Critical issues in art from 1950 to the present, defined by radical changes in values for the art market, art criticism and public taste. Lively presentations by students will support or contest recent art criticism, involving them in both analysis and debate. 4 SH. CC: Ethics Intensive, Oral Intensive.
ARTG-251 Computer Applications in Graphic Design
This introductory course focuses on the use of the computer and specific software applications as they relate to the study of graphic design. Students gain in-depth experience with pertinent graphic design software applications, as well as the basics of hardware usage, color printing and scanning. Emphasis is placed on hands-on experience and presentation of digital output. This is an excellent course for nonmajors interested in graphic design and a prerequisite for all other graphic design courses. 4 SH.
ARTG-252 Visual Communication
This course introduces students to the profession of graphic design and explores the design problem. Students will learn to conceptualize, analyze, solve problems and successfully render solutions. Emphasis is placed on idea generation, creative thinking and traditional design processes. Students complete projects that demonstrate grasp of the coursework, using both traditional and digital means. Prerequisites: ARTS-111 and ARTG-251 or instructor's permission. 4 SH.
This course introduces students to the study of letterforms for their aesthetic and communicative value, as well as their importance as a medium for graphic designers. Emphasis is placed on technical aspects of typographic structure, including the anatomy of a letter and the history of typographic design. Students are expected to generate creative typographic solutions, using both traditional and digital means. Prerequisite: ARTG-252 or instructor's permission. 4 SH.
ARTG-352 Package Design
Intermediate course in which students study the creation of three-dimensional designs for commercial packaging. Emphasis is placed on problem solving, aesthetics, and the form and function of a product's packaging. Students generate design solutions that encompass a variety of packaging styles from bottles to boxes and blister packs. Prerequisite: ARTG-252. 4 SH.
ARTG-354 Interactive Graphic Design I
This course offers an introduction to design for the World Wide Web. Students focus on the creative and technical aspects of developing Web content, as well as design concepts and structures that are unique to the Internet. Students explore relevant software applications and gain practical creative and programming experience. Prerequisite: ARTG-251 or instructor's permission. 4 SH.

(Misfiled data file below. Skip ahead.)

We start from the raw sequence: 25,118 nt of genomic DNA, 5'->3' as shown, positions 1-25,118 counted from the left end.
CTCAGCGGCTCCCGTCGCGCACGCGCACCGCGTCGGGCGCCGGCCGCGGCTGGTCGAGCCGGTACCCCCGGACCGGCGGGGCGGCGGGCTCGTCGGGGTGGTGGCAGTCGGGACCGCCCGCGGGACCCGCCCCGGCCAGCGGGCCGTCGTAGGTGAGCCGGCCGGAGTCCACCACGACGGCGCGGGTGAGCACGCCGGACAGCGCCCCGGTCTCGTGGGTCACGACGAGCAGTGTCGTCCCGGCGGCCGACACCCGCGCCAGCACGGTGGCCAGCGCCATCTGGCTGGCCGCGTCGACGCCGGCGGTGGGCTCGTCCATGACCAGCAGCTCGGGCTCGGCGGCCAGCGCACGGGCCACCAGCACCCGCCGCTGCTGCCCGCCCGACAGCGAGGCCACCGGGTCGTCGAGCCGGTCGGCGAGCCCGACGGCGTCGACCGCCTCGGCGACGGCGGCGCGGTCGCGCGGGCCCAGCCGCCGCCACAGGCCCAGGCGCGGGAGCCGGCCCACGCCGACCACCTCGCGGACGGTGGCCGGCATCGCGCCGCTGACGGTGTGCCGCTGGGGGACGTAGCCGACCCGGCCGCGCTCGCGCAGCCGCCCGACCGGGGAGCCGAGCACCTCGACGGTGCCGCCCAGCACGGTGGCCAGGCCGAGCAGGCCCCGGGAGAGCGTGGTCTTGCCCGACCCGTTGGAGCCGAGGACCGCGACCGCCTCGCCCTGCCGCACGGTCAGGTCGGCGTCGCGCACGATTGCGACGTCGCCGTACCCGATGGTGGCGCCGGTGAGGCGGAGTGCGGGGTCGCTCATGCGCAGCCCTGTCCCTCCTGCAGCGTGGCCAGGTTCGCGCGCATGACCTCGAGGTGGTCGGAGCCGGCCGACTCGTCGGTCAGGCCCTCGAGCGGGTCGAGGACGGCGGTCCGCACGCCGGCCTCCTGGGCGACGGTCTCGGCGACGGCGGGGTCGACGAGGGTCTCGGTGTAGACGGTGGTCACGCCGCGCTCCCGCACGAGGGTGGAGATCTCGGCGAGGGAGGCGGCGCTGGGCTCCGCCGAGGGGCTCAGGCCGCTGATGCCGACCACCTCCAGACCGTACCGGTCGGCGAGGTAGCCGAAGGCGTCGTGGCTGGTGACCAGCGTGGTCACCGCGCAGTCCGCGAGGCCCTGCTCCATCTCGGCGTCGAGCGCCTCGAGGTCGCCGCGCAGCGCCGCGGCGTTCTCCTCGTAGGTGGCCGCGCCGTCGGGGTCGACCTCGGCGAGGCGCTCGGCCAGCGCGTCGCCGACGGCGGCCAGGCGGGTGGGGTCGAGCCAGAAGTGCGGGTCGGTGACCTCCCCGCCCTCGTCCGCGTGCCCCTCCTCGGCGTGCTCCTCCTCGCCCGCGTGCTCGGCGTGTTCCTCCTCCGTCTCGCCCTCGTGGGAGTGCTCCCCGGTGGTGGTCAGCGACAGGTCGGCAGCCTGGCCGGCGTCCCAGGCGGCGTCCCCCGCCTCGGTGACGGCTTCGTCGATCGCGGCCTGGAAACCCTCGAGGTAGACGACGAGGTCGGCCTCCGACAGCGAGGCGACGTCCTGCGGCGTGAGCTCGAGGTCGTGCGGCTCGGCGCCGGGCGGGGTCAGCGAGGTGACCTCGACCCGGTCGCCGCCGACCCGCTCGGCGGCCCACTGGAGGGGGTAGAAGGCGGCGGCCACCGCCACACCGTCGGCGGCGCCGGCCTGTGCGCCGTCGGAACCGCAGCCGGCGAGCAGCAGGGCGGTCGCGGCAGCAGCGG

ARTG-360 Topics in Graphic Design
This course will vary in content with each offering as areas of particular relevance not covered by the regular graphic design curriculum are explored. Each course title under this offering will bear a specific subtitle indicating the content to be presented. May be repeated with permission of the graphic design coordinator when course content changes. Prerequisite: ARTG-252. 4 SH.
ARTG-355 Brand Identity Design
Students in this course will explore brand identity development for the commercial and not-for-profit sectors. Students will learn the characteristics of a successful and cohesive brand identity system, how to implement a brand design across a wide range of print and interactive media applications, and how to create a comprehensive set of graphic standards. Prerequisite: ARTG-352. 4 SH.
ARTG-451 Graphic Design Studio
This capstone course for graphic design majors finalizes the portfolio through the completion of a variety of advanced projects. Students will concentrate on refining skills and preparing to enter the professional world or a graduate program. In addition to project work, students will publicly exhibit their designs; write an artist statement; and produce an exhibition catalog, accompanying announcements and a formal resume. Prerequisite: ARTG-453. 4 SH. Capstone. CC: Team Intensive.
ARTG-453 Publication Design
This course offers continued study of the value and impact of letterforms in graphic design. Emphasis is placed on the generation of creative solutions that demonstrate knowledge of contemporary typography and design values. Students enrolled in the course will be expected to generate creative typographic solutions using both traditional and digital means. Prerequisites: ARTG-252 and ARTG-253. 4 SH.
ARTG-454 Interactive Graphic Design II
This graphic design course builds on the introductory skills acquired in ARTG-354 Interactive Graphic Design I and stresses the further development of web design principles in terms of visual aesthetics, user-interface design, usability, and accessibility. Students will increase their fluency with associated software platforms and programming languages, and develop a sophisticated understanding of and ability to articulate issues critical in the realm of interactive design. Prerequisites: ARTG-354 Interactive Graphic Design I. 4 SH.
ARTG-460 Advanced Topics in Graphic Design
This course will vary in content with each offering as areas of particular relevance not covered by the regular graphic design curriculum are explored. Each course title under this offering will bear a specific subtitle indicating the content to be presented. May be repeated with permission of the instructor when course content changes. Prerequisites: ARTG-252 and ARTG-253. 2 SH.
ARTS-111 Foundations of Art I